THE END of our industrial civilisation as we know it was predicted to happen within the 21st century by MIT researchers in the 1970s.
The study and its predictions were harshly criticised at the time but new research shows they’ve been eerily accurate so far.
A new study said the end of civilisation as we know it could occur in 2040[/caption]
The ‘business as usual’ model aims to show what would happen to the population if we keep polluting and overexploiting resources[/caption]
Back in 1972, a team of MIT scientists published the paper called “The Limits to growth; a report for the Club of Rome’s project on the predicament of mankind”.
New research published in the Yale Journal of Industrial Ecology has suggested the previous study was pretty accurate.
If that’s the case, it would mean we could see the end of our industrial civilisation by 2040.
However, the researchers think our decline can be stopped if we stop overexploiting our resources and change course.
Study author Gaya Herrington said in the study announcement: “After all, the book that featured this world model was a bestseller in the 70s, and by now we’d have several decades of empirical data which would make a comparison meaningful.
“But to my surprise, I could not find recent attempts for this. So I decided to do it myself.”
The researcher works as the Sustainability and Dynamic System Analysis Lead at the accounting company KPMG.
“A steep decline to set in around 2040.”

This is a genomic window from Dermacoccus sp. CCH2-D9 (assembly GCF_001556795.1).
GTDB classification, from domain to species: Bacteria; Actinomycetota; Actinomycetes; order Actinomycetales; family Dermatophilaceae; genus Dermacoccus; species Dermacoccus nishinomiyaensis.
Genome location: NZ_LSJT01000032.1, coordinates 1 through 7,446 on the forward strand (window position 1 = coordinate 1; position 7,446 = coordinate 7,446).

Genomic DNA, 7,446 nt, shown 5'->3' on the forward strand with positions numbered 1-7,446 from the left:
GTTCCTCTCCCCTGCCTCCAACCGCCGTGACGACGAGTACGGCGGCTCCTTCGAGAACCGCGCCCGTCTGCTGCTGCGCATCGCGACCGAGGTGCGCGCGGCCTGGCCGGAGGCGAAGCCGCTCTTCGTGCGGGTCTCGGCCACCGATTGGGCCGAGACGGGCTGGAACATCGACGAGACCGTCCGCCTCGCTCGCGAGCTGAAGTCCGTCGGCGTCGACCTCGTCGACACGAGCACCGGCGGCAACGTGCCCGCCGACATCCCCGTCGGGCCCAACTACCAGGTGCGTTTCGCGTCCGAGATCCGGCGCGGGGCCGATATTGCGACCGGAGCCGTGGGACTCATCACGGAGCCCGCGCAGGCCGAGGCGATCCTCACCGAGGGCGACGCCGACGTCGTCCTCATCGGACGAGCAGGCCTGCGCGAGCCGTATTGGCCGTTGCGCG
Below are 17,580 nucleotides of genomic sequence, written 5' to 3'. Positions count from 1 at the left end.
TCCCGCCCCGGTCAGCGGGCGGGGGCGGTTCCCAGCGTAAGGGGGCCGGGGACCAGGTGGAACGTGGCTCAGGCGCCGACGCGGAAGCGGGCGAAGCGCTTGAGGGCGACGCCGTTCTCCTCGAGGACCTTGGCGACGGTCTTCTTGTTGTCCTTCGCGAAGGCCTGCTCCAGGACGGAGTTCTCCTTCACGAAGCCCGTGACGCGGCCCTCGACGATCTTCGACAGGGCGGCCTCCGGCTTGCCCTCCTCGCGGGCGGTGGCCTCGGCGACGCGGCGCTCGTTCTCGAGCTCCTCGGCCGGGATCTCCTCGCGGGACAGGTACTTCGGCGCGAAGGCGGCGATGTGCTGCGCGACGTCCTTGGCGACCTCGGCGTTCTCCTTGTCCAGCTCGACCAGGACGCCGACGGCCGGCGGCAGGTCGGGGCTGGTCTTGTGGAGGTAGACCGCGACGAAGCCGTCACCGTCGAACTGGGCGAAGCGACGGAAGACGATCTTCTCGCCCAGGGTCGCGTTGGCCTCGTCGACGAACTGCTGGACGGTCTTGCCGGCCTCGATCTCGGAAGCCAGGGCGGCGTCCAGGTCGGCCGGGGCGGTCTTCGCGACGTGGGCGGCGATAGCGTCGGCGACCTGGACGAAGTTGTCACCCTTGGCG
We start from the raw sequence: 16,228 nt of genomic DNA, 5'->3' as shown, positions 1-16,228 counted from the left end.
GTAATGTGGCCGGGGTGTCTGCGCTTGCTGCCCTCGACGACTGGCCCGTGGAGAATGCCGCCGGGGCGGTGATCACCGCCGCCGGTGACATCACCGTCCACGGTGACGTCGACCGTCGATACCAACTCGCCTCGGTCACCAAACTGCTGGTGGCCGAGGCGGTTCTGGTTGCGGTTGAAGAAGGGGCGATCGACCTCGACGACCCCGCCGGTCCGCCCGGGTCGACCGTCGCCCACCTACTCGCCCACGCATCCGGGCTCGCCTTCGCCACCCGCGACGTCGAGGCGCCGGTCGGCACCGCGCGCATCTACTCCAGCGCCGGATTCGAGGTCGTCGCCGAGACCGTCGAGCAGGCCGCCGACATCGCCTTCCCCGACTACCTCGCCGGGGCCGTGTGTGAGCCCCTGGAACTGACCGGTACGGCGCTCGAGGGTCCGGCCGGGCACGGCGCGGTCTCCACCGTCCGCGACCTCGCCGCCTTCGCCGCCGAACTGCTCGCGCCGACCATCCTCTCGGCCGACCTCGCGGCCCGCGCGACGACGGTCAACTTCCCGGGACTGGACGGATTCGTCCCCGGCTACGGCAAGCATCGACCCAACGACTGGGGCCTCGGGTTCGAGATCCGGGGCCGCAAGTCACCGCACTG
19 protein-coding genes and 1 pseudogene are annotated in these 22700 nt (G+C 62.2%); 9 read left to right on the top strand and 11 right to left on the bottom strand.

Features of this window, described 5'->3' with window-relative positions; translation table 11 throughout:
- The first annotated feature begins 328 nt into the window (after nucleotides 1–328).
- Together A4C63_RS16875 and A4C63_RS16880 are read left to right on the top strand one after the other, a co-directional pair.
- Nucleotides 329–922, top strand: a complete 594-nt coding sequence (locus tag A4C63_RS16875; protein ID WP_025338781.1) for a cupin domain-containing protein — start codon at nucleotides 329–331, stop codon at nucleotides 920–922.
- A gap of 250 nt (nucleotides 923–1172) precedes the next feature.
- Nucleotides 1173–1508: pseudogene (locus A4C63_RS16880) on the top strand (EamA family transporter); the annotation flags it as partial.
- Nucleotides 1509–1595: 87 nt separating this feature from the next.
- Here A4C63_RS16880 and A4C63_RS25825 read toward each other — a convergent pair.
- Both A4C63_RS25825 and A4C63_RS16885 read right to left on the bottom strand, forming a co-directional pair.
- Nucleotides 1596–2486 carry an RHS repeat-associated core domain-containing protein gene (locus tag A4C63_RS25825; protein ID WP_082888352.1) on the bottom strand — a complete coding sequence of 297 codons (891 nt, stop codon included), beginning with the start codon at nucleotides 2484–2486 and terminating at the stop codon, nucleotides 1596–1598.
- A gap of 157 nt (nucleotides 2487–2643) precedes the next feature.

Her ‘end of civilisation’ study was conducted as part of her Harvard master’s thesis.
There’s no need to panic just yet though.
Herrington has stressed that her study isn’t trying to say humanity will cease to exist in 2040 but our way of life could change forever.
She told Motherboard that “economic and industrial growth will stop, and then decline, which will hurt food production and standards of living… In terms of timing, the BAU2 scenario shows a steep decline to set in around 2040.”
BAU2 is a scenario which refers to “business as usual”, something that Herrington advises against.
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In other news, Elon Musk has taken to Twitter to hit back at people complaining about billionaires going to space.
A Nasa study has revealed how a ‘wobble’ in the Moon’s orbit could cause devastating flooding in the 2030s.
And, Sir Richard Branson has described his landmark spaceflight over the weekend as “extreme in every way” and a “dream come true”.
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